Tens of thousands Egyptian Christian Copts bid farewell to Pope Shenuda
Tens of thousands Egyptian Christian Copts flock to Saint Mark's Coptic Cathedral in Cairo's al-Abbassiya district to bid farewell to Pope Shenuda III, the spiritual leader of the Middle East's largest Christian minority. © Khaled Desouki - AFP
Tens of thousands Egyptian Christian Copts bid farewell to Pope Shenuda
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Samer al-Atrush, AFP
Last updated: March 19, 2012

Grieving Copts bid farewell to Pope Shenuda

Egypt's military rulers have declared a national day of mourning for the funeral on Tuesday of Coptic Pope Shenuda III, the spiritual leader of the Middle East's largest Christian community.

Tens of thousands have flocked to Cairo's St Mark's Coptic cathedral since Shenuda died on Saturday at the age of 88, to catch a final glimpse of body, which was dressed in golden robes and crown and had been sat upright on the papal throne.

Flags will be flown at half mast, a security official told AFP, as preparations were underway for the funeral service at the cathedral, followed by Shenuda's burial at the St Bishoy monastery in the Nile Delta.

Tens of thousands of people queued for hours on Sunday to get close to the throne, many weeping and lamenting their loss as the church scrambled to find a new leader of the anxious Coptic community.

Worshippers in black hoping for a final blessing from their spiritual leader took pictures of Shenuda on their mobile phones, amid tears and wailing.

Three of the mourners were crushed to death in the crowd and 137 injured, according to the health ministry, prompting church officials to cut short the viewing and close the cathedral to the public.

Thousands of grief-stricken people continued to mass outside, an AFP reporter said.

And one woman in the Suez Canal city of Ismailia was in a critical condition after trying to commit suicide, the official MENA news agency reported.

Shenuda had been battling a long illness and his death set in motion the process to elect a new patriarch.

The selection of a new pope of the Coptic Church of Alexandria will take place amid a fragile period of political instability following an uprising that toppled former president Hosni Mubarak, and rising Islamism.

Copts make up an estimated 10 percent of Egypt's population of 82 million. They are the target of frequent sectarian attacks and complain of systematic discrimination.

Last month, eight Coptic Christian families were evicted by Muslims from a village in northern Egypt following clashes sparked by rumours of an illicit interfaith affair.

In October, over 20 people were killed, mainly Christians, when Coptic demonstrators, protesting the destruction of a church, clashed with Egyptian security forces.

The community celebrated New Year and Christmas amid tight security, after deadly attacks following services in the previous two years.

Concern has grown since the triumph of Islamists in the first legislative elections since president Hosni Mubarak was ousted from power last year by massive street protests.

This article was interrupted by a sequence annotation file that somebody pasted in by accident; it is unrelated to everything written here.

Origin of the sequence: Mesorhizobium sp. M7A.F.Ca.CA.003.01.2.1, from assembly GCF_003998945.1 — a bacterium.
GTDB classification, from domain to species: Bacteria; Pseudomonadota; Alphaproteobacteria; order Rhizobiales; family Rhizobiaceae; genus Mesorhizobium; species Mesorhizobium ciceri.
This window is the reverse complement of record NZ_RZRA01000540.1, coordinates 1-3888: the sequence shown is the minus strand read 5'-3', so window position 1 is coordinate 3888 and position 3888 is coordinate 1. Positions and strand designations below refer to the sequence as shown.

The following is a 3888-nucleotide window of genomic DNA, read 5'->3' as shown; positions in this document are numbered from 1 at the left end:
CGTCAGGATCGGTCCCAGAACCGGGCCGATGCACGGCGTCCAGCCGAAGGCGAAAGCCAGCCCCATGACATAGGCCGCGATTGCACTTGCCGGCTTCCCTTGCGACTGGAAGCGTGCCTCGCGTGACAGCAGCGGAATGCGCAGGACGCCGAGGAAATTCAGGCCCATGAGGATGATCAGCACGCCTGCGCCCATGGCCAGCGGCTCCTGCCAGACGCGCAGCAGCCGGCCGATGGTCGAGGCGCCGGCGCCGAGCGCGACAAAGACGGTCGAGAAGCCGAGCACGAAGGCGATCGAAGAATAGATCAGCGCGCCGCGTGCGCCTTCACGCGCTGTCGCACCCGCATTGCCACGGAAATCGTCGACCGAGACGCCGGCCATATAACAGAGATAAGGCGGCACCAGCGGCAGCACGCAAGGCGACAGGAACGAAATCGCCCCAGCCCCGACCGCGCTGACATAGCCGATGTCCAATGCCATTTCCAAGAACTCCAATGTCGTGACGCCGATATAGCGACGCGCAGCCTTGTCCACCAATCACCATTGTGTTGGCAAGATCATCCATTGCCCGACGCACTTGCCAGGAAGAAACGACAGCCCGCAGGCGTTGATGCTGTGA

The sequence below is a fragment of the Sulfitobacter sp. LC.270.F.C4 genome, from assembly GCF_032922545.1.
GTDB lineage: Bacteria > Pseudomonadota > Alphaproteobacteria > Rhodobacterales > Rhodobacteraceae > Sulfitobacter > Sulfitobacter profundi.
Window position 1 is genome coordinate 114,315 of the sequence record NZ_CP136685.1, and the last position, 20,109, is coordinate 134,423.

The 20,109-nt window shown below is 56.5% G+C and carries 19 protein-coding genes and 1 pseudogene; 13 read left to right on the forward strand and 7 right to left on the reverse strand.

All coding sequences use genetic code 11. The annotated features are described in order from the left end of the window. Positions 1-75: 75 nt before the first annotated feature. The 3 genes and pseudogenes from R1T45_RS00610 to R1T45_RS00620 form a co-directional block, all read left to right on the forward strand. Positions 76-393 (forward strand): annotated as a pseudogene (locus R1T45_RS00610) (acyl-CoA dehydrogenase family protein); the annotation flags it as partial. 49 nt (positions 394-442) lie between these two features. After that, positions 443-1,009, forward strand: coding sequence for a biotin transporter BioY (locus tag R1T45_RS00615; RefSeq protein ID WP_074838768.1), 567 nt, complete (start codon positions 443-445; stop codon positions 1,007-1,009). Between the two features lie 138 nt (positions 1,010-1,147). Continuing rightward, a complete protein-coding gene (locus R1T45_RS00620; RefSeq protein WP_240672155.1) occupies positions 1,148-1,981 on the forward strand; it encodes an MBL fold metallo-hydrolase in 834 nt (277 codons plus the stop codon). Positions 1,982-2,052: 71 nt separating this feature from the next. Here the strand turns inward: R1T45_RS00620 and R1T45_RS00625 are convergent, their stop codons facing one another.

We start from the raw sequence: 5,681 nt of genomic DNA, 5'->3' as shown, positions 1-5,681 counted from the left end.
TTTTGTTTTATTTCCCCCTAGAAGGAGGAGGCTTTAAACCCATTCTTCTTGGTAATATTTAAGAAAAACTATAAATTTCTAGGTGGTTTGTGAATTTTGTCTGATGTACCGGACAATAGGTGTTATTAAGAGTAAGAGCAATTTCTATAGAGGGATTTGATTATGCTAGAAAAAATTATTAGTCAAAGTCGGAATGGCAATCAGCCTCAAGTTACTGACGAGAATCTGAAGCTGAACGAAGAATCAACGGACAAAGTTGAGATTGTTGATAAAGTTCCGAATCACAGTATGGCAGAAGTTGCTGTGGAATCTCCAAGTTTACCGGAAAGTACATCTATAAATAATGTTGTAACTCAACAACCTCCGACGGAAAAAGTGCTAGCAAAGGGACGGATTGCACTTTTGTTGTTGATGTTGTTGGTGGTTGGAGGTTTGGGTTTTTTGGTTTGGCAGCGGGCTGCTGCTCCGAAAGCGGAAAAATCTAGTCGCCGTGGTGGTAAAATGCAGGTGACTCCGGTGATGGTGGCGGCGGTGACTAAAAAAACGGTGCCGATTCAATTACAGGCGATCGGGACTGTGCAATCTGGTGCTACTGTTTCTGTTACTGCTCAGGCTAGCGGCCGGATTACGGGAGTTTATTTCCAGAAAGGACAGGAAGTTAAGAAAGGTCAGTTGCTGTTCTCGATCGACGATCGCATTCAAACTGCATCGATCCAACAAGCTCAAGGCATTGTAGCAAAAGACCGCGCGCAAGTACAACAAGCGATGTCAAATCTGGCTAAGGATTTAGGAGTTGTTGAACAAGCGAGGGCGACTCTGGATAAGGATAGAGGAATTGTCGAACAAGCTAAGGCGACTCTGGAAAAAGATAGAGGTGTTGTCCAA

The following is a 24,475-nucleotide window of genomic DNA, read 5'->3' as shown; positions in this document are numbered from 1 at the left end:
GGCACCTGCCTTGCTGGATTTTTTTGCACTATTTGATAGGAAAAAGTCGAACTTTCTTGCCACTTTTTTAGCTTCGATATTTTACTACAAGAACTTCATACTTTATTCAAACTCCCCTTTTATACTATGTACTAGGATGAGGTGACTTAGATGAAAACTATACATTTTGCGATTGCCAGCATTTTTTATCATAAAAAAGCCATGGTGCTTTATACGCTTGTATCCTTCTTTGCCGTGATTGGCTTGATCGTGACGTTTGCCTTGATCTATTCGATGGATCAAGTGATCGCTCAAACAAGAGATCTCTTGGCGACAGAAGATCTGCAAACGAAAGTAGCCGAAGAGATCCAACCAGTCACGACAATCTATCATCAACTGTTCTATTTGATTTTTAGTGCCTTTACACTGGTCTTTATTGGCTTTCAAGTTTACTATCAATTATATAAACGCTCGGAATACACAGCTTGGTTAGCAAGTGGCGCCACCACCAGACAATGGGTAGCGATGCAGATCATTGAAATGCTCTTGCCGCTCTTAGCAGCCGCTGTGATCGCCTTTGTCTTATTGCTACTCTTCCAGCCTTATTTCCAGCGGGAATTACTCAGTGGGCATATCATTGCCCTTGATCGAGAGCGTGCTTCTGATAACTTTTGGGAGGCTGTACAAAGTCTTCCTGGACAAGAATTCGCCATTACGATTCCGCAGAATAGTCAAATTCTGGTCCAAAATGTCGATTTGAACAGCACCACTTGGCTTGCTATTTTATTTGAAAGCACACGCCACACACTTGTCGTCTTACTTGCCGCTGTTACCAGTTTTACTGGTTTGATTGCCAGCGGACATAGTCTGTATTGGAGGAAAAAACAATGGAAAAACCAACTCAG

For a whole generation Shenuda led the community and sought to protect his flock from a wave of Islamist militancy.

As preparations for the burial were underway, church leaders began considering who would succeed the pope, with the press saying on Monday they could choose from among five potential candidates, who must be bishops.

But analysts cautioned that this would be a delicate job.

"The death of Pope Shenuda puts the church in a real dilemma," Coptic analyst Gamal Assad wrote in the English-language Daily News Egypt.

"The position of the Pope has become a political position, besides its religious nature. That's why we may witness a huge conflict among the Church's leadership during the selection process," he predicted.

Five names top the list, including Bishop Bishoy, the secretary of the Holy Synod of the Coptic Church, and Shenuda's personal secretary Bishop Youannis.

The new pope will be chosen based on a set of 1957 church bylaws, in a process that could take months and involve 1,500 people.

The selection council is made up of senior clergy, Coptic public officials, including current and former ministers, MPs and local councillors, as well as Coptic journalists belonging to the journalists union.

"It's a great loss for Egypt," Tourism Minister Munir Fakhry Abdelnur, a Copt and a close friend of Shenuda, told AFP.

"He was wise and was widely listened to. He will be missed at a time when we need wisdom and a patriotic spirit."

Among those who paid their last respects was the head of the ruling Supreme Council of the Armed Forces, Field Marshal Hussein Tantawi, state media said.

As expressed in his will, Shenuda's final resting place, at St Bishoy monastery of Wadi Natrun in the Nile Delta, is where he spent time in exile after a dispute with the late president Anwar Sadat, state media reported.

Bishop Pachomious of the Nile Delta province of Beheira has assumed papal duties for two months until a new pope is found.

Coptic bishops from around the world have already started to fly in for meetings on the funeral arrangements and succession.

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